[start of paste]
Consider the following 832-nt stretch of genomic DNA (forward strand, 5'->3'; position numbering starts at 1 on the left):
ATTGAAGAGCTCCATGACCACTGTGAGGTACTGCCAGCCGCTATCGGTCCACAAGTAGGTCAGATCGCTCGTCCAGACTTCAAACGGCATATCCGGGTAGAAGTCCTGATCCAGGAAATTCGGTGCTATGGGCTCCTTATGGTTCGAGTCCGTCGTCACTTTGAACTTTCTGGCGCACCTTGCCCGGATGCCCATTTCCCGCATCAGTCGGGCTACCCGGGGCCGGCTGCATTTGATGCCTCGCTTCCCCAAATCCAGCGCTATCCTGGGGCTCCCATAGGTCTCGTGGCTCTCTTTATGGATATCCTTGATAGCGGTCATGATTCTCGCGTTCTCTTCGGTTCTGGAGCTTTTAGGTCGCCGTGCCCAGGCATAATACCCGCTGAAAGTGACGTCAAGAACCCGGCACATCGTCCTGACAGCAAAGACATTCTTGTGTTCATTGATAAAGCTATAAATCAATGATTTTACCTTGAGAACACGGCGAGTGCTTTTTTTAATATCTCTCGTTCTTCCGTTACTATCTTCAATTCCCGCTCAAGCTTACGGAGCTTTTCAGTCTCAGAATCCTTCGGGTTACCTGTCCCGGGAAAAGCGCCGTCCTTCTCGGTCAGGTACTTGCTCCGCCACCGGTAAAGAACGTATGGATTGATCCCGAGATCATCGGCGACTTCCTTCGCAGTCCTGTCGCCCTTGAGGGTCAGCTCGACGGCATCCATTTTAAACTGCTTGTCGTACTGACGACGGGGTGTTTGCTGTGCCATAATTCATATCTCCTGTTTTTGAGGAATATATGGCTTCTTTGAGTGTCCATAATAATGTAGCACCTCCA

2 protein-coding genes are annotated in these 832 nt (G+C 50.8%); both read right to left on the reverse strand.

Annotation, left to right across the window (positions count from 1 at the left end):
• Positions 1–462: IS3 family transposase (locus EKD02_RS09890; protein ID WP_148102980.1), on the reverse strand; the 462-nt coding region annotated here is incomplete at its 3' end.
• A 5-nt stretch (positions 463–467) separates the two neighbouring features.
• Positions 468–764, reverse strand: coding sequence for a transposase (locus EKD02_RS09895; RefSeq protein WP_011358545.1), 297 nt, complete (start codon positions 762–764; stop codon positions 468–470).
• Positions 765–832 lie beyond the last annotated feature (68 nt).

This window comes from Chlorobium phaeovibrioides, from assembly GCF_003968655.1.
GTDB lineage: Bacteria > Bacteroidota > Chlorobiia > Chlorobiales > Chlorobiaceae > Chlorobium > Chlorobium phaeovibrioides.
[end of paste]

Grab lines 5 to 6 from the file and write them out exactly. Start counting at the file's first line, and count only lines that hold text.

• Positions 1–462: IS3 family transposase (locus EKD02_RS09890; protein ID WP_148102980.1), on the reverse strand; the 462-nt coding region annotated here is incomplete at its 3' end.
• A 5-nt stretch (positions 463–467) separates the two neighbouring features.